When the engine is restarted, does it try to run timer task even though the subprocess that contains it; died in the last execution?
Could you explain a bit about your process and why you're asking the question? Any diagram you can include might help. I think the answer is that a timer task will be created when the transaction is committed on entering the subprocess and so it would depend on whether the engine 'dies' before that transaction is committed. I'm not sure what kind of death scenario you have in mind or why you're focused on it so I'm not sure how precise of an answer you're looking for.
Hi Ryan,Thank you for replying. I am sorry I did not give you context about the my requirements. I am running activiti with Spring. ( With asyncJobExecutor). Right now We have following model :
Requirements are as follows :
I want to run a parallel task in conjunction to Job 76 (same for Job 77), which will report the status/progress of Job 76 and as soon as Job 76 finishes, parallel task finishes. If process instance dies , it should not picked by any other process engine sharing the same database or when same spring application restarts again ?
I came with following logic with Event based gateway which relies on signal (using from the above architecture). It is job complete signal thrown whenever Job 76 is complete.
I have following concerns :
1. If my spring application dies( killing the process instance and process engine) in between of above process execution,and then I restart the the application. Will above timer will picked again( Like by org.activiti.engine.impl.asyncexecutor.AcquireTimerJobsRunnable - ?If yes how to disable timer tasks/events to picked again if current process instance dies ( not by other process engine sharing the same activiti database and not by same process engine when it restarts) . 2. If there is better solution to my requirement . Please let me know.I appreciate it.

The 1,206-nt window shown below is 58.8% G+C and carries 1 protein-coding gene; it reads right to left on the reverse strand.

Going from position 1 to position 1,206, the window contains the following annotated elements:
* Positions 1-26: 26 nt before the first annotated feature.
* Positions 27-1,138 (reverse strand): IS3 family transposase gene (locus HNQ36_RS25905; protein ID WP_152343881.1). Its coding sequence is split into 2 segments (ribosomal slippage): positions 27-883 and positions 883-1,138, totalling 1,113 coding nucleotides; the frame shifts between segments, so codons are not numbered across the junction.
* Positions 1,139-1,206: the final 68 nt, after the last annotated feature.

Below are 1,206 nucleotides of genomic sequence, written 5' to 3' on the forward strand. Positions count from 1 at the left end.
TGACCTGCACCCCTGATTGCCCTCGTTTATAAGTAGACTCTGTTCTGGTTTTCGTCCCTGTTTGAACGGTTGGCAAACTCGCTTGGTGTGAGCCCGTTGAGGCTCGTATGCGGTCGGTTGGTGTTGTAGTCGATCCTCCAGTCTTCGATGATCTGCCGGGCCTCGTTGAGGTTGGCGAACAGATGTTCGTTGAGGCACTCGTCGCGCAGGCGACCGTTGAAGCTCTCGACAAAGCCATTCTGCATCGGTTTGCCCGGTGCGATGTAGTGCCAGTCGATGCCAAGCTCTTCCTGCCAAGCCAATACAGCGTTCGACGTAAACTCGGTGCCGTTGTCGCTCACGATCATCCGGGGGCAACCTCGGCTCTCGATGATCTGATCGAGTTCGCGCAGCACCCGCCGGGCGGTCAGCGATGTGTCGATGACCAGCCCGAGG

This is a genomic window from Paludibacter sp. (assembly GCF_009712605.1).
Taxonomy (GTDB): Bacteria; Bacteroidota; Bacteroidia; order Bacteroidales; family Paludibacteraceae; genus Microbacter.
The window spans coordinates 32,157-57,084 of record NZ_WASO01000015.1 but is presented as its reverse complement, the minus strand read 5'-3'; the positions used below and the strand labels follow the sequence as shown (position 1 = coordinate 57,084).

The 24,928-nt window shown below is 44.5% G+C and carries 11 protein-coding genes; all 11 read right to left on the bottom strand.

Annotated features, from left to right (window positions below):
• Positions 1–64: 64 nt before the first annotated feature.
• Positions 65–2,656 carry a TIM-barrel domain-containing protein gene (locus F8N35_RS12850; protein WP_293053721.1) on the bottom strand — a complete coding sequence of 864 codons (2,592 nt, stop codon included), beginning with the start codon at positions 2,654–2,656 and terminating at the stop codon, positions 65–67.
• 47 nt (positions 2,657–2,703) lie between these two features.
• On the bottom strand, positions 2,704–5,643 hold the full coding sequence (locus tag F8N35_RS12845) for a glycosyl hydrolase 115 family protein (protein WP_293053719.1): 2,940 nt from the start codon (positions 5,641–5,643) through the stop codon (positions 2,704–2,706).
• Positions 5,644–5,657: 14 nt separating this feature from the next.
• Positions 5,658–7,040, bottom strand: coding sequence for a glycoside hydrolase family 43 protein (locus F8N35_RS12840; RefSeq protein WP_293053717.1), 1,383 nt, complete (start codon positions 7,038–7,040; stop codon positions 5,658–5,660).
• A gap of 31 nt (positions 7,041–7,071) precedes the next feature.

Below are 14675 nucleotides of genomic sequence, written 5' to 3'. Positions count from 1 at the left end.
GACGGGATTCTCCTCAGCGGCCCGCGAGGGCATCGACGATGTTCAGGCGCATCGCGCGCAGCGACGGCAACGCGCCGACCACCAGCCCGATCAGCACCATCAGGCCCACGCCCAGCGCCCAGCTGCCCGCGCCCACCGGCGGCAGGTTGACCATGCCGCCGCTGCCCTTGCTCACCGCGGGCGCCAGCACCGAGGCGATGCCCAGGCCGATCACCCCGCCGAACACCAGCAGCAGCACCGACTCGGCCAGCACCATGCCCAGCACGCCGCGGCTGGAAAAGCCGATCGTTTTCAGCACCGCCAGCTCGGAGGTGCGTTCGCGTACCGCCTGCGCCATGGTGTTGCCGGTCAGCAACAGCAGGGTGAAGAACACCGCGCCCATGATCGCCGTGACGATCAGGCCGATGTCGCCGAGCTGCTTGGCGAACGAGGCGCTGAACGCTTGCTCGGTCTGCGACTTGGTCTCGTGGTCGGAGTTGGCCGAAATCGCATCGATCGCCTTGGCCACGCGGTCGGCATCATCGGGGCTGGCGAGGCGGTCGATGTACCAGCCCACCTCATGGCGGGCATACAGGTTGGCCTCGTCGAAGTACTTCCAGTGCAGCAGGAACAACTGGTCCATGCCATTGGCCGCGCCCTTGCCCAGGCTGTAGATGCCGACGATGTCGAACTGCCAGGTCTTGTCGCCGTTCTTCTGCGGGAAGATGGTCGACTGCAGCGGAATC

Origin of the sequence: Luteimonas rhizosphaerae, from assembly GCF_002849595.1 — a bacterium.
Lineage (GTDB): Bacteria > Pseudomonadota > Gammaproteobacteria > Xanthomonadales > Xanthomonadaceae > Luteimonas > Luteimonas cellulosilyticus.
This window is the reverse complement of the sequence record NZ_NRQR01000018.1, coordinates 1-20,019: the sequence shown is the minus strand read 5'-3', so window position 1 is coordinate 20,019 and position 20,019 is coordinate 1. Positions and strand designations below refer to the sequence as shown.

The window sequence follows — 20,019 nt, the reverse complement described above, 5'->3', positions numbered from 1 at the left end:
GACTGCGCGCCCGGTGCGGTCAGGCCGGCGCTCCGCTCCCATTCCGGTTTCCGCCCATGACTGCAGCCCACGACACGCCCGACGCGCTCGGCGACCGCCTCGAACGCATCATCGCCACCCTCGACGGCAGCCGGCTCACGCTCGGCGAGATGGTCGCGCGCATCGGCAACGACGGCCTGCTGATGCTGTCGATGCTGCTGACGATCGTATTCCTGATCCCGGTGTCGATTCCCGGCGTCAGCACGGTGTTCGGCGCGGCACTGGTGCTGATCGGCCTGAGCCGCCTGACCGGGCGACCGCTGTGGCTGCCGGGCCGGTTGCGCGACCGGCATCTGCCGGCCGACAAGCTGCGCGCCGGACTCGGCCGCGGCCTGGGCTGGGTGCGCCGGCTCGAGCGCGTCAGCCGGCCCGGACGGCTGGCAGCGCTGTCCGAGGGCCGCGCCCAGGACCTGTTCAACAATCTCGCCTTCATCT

If you're running multiple instances of the engine you can configure them so that only one instance runs the jobExecutor. And you could configure it not to retry.
If your aim is to put a time-limit on job 76 then some kind of timer event seems like the way to go.
I'm guessing your job 76 is doing something long-running and intensive and maybe you're worried about it consuming memory and crashing the process that the engine runs in? Then presumably you don't want a retry because that would result in another crash?
If only one instance is running the jobExecutor and the long-running job crashes that instance then I would not expect any other instance to retry it. When the instance that is running the jobExecutor is restarted I am not sure whether it will retry or not. It might depend upon whether the service task is async. You could create a POC with a service task that does a System.exit to end the java process and then try restarting it and see whether it happens again.
If crashing the process is the concern then you could also think about calling out to whatever implements the dangerous logic in a separate java process and communicating to it via messaging. Then if it failed it would not crash the java process that the engine is running in. (I'm guessing you've already thought about whether Activiti Cloud's idea of service tasks as distinct microservices would be relevant. You could implement the messaging yourself if you want to do that but not use Activiti Cloud.)